Under Adolf Hitler's leadership, the Nazi regime was responsible for the mass murder of 6 million Jews and millions of other victims. Learn about Hitler in the years 1930-1933.
Germany started World War II in Europe on September 1, 1939, by invading Poland. War would continue until 1945. Learn more about WWII and genocide in Europe.
Johanna was born in Vienna when it was still the capital of the Austro-Hungarian Empire. Her Christian family experienced the disruption resulting from the empire's collapse, as well as the instability of the Austrian republic. The depression of 1929 hit Vienna especially hard. In 1931 Johanna became a Jehovah's Witness. 1933-39: Johanna traveled constantly in and out of Austria distributing our Jehovah's Witness literature. In March 1938 Germany annexed Austria and her family was subjected to Nazi law;…
Trials of top surviving German leaders for Nazi Germany’s crimes began in Nuremberg after World War II. Read about the Nuremberg trials.
Delegates of 32 countries assembled at the Royal Hotel in Evian, France, from July 6 to 15, 1938, to discuss the problem of Jewish refugees. The refugees were desperate to flee Nazi persecution in Germany, but could not leave without having permission to settle in other countries. The Evian Conference resulted in almost no change in the immigration policies of most of the attending nations. The major powers--the United States, Great Britain, and France--opposed unrestricted immigration, making it clear…
Transit visa in a passport issued to Setty Sondheimer, a German citizen. This visa, issued on August 6, 1940, enabled her to travel through Japan en route to Surinam, Curacao, or other Dutch colonies in the Americas. These plans were disrupted when travel across the Pacific Ocean was forbidden following U.S. entry into World War II. Setty remained in Japan until she was able to emigrate to the United States in 1947. [From the USHMM special exhibition Flight and Rescue.]
Polish citizenship certificate issued to Samuel Solc on December 16, 1939, by the Britannic Majesty's Legation in Kovno, charged with representing Polish interests in Lithuania. Samuel decided to emigrate to Palestine in late 1939. His journey lasted over two years and took him through eight countries. Samuel arrived in Palestine on February 6, 1942, after stays in Lithuania; Kobe, Japan; Shanghai, China; and Bombay, India. [From the USHMM special exhibition Flight and Rescue.]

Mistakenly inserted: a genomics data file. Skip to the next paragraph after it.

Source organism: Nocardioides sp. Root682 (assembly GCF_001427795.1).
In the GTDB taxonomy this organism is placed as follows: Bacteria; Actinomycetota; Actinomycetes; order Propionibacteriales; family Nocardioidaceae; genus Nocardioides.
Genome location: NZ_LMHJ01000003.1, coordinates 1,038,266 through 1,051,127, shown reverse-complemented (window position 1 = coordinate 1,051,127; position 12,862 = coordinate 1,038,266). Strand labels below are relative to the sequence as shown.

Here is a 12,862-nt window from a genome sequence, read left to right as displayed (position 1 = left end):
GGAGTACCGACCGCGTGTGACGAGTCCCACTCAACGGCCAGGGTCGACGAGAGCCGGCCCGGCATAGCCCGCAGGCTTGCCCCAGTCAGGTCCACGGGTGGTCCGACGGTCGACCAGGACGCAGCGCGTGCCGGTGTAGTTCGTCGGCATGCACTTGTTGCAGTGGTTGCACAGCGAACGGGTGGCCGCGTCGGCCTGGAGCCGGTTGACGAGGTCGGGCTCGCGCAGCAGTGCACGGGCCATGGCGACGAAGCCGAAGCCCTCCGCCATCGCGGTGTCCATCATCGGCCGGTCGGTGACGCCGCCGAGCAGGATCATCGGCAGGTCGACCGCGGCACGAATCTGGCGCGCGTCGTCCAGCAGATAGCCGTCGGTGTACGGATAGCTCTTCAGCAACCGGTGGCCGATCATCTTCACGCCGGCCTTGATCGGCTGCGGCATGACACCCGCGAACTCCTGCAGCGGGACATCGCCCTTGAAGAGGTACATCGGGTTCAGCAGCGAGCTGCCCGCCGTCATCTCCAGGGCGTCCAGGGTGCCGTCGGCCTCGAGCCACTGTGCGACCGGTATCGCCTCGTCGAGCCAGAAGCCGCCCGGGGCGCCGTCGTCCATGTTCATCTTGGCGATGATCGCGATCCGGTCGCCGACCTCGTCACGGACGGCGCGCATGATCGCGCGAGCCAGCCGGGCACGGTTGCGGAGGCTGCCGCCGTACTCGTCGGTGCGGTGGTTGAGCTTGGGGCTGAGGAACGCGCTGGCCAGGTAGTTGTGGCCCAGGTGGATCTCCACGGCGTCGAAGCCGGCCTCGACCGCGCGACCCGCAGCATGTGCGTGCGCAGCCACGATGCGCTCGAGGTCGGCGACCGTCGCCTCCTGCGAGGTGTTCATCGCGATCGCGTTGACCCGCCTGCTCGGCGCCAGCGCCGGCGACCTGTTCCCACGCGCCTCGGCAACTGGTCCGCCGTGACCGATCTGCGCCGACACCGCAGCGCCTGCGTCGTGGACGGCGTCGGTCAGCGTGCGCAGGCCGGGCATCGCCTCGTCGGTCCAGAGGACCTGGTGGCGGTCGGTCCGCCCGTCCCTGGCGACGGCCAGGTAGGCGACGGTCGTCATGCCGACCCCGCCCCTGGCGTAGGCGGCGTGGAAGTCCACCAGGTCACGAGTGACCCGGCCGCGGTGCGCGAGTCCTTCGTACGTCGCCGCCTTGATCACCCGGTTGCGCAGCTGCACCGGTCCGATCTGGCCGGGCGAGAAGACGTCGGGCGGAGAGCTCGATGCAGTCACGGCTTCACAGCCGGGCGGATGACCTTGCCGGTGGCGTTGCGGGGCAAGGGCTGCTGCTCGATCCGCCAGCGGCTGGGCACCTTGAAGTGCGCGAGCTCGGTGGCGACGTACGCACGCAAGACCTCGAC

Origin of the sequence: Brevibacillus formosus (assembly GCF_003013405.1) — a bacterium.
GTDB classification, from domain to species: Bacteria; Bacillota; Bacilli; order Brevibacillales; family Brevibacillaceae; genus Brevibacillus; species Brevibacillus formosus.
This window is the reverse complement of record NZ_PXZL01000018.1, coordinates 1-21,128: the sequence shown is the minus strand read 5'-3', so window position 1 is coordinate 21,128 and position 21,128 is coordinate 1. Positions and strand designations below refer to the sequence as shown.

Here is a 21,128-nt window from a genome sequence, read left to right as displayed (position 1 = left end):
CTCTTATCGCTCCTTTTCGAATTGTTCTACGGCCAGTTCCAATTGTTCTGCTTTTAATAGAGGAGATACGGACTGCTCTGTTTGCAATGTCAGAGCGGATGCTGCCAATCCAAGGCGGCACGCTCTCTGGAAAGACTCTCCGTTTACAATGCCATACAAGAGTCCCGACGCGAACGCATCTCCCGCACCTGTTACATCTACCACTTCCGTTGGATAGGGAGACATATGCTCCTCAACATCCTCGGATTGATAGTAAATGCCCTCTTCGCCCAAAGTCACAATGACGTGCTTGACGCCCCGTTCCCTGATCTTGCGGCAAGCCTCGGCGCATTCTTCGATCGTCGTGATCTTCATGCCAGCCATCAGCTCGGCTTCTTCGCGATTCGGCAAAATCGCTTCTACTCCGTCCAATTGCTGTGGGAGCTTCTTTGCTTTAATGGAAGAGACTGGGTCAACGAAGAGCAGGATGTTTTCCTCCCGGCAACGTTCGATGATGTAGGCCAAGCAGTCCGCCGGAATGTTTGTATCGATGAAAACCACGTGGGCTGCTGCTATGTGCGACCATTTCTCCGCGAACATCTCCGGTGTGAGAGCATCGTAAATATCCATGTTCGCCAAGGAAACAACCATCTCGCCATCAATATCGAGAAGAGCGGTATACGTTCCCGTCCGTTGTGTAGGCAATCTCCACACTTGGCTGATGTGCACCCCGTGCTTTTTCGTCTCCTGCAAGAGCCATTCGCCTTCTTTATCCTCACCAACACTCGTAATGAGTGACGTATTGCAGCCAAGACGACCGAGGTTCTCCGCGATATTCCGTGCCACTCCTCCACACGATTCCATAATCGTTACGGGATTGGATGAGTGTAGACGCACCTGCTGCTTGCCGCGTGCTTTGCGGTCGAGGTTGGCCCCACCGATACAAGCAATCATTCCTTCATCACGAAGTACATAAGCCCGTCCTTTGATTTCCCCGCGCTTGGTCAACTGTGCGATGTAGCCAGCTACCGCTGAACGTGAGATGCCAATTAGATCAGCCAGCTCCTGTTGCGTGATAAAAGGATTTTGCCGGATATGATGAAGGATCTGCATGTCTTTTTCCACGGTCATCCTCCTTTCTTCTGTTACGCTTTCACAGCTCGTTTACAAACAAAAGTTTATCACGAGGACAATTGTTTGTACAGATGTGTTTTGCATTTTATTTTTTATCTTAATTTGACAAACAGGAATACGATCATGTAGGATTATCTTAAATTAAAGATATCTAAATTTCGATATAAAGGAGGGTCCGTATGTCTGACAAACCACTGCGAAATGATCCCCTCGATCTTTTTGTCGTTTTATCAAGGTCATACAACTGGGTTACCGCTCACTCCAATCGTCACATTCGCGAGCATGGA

This page of a Polish citizenship certificate issued to Samuel Solc contains two visas. The first (left), stamped by the British Passport control in Shanghai, allowed Samuel to travel to Palestine via Burma, India, Egypt, and Rangoon. The second visa (right) bears the British Mandate "Government of Palestine" stamp, dated February 6, 1942, and allowed Samuel to remain in Palestine permanently. [From the USHMM special exhibition Flight and Rescue.]
July 6-15, 1938. On this date, delegates from 32 countries attended the Evian Conference in France to discuss the growing refugee crisis.
Read a series of articles about Adolf Hitler's ideology and strategies. Under Hitler, the Nazi regime was responsible for the mass murder of 6 million Jews and millions of other victims
June 6, 1991, photograph showing Amalie and Norman Salsitz with a copy of their book, Against All Odds. With the end of World War II and collapse of the Nazi regime, survivors of the Holocaust faced the daunting task of rebuilding their lives. With little in the way of financial resources and few, if any, surviving family members, most eventually emigrated from Europe to start their lives again. Between 1945 and 1952, more than 80,000 Holocaust survivors immigrated to the United States. Norman was one of…